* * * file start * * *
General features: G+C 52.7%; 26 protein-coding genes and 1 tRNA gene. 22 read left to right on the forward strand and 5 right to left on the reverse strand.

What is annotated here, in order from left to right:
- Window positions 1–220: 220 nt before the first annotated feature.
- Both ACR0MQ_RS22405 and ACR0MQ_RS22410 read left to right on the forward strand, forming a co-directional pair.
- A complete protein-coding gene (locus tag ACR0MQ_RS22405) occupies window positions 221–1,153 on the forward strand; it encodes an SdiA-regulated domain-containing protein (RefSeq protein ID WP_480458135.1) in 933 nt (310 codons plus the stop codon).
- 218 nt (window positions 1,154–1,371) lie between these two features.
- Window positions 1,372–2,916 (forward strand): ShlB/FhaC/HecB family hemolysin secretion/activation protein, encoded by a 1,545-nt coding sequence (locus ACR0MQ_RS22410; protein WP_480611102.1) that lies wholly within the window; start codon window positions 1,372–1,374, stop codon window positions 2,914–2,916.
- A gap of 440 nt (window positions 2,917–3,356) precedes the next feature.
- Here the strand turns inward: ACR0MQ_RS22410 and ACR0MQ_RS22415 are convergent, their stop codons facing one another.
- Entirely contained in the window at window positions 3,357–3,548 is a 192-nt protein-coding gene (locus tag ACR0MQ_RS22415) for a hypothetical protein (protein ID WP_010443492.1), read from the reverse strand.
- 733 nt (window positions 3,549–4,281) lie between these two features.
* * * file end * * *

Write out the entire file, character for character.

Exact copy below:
General features: G+C 52.7%; 26 protein-coding genes and 1 tRNA gene. 22 read left to right on the forward strand and 5 right to left on the reverse strand.

What is annotated here, in order from left to right:
- Window positions 1–220: 220 nt before the first annotated feature.
- Both ACR0MQ_RS22405 and ACR0MQ_RS22410 read left to right on the forward strand, forming a co-directional pair.
- A complete protein-coding gene (locus tag ACR0MQ_RS22405) occupies window positions 221–1,153 on the forward strand; it encodes an SdiA-regulated domain-containing protein (RefSeq protein ID WP_480458135.1) in 933 nt (310 codons plus the stop codon).
- 218 nt (window positions 1,154–1,371) lie between these two features.
- Window positions 1,372–2,916 (forward strand): ShlB/FhaC/HecB family hemolysin secretion/activation protein, encoded by a 1,545-nt coding sequence (locus ACR0MQ_RS22410; protein WP_480611102.1) that lies wholly within the window; start codon window positions 1,372–1,374, stop codon window positions 2,914–2,916.
- A gap of 440 nt (window positions 2,917–3,356) precedes the next feature.
- Here the strand turns inward: ACR0MQ_RS22410 and ACR0MQ_RS22415 are convergent, their stop codons facing one another.
- Entirely contained in the window at window positions 3,357–3,548 is a 192-nt protein-coding gene (locus tag ACR0MQ_RS22415) for a hypothetical protein (protein ID WP_010443492.1), read from the reverse strand.
- 733 nt (window positions 3,549–4,281) lie between these two features.